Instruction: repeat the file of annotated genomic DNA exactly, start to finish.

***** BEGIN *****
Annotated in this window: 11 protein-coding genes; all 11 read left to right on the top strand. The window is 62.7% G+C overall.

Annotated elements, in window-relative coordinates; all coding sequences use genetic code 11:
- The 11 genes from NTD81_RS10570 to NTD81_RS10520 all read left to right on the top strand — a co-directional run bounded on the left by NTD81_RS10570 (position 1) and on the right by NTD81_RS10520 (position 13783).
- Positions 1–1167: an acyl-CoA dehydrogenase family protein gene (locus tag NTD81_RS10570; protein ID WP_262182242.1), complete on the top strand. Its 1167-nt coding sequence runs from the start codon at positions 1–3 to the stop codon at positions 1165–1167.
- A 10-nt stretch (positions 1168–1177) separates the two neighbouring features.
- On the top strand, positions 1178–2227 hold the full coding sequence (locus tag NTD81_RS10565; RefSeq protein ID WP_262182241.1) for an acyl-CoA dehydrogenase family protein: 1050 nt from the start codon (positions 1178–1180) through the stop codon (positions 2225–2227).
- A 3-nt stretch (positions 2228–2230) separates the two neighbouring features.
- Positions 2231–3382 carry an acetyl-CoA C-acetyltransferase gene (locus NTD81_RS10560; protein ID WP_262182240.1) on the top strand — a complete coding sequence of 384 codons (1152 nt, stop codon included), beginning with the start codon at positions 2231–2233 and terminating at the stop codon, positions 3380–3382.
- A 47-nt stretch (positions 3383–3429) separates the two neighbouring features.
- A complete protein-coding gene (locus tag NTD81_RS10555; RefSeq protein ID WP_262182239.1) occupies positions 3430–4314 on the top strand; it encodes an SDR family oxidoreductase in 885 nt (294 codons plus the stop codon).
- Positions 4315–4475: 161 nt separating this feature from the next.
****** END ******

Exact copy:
Annotated in this window: 11 protein-coding genes; all 11 read left to right on the top strand. The window is 62.7% G+C overall.

Annotated elements, in window-relative coordinates; all coding sequences use genetic code 11:
- The 11 genes from NTD81_RS10570 to NTD81_RS10520 all read left to right on the top strand — a co-directional run bounded on the left by NTD81_RS10570 (position 1) and on the right by NTD81_RS10520 (position 13783).
- Positions 1–1167: an acyl-CoA dehydrogenase family protein gene (locus tag NTD81_RS10570; protein ID WP_262182242.1), complete on the top strand. Its 1167-nt coding sequence runs from the start codon at positions 1–3 to the stop codon at positions 1165–1167.
- A 10-nt stretch (positions 1168–1177) separates the two neighbouring features.
- On the top strand, positions 1178–2227 hold the full coding sequence (locus tag NTD81_RS10565; RefSeq protein ID WP_262182241.1) for an acyl-CoA dehydrogenase family protein: 1050 nt from the start codon (positions 1178–1180) through the stop codon (positions 2225–2227).
- A 3-nt stretch (positions 2228–2230) separates the two neighbouring features.
- Positions 2231–3382 carry an acetyl-CoA C-acetyltransferase gene (locus NTD81_RS10560; protein ID WP_262182240.1) on the top strand — a complete coding sequence of 384 codons (1152 nt, stop codon included), beginning with the start codon at positions 2231–2233 and terminating at the stop codon, positions 3380–3382.
- A 47-nt stretch (positions 3383–3429) separates the two neighbouring features.
- A complete protein-coding gene (locus tag NTD81_RS10555; RefSeq protein ID WP_262182239.1) occupies positions 3430–4314 on the top strand; it encodes an SDR family oxidoreductase in 885 nt (294 codons plus the stop codon).
- Positions 4315–4475: 161 nt separating this feature from the next.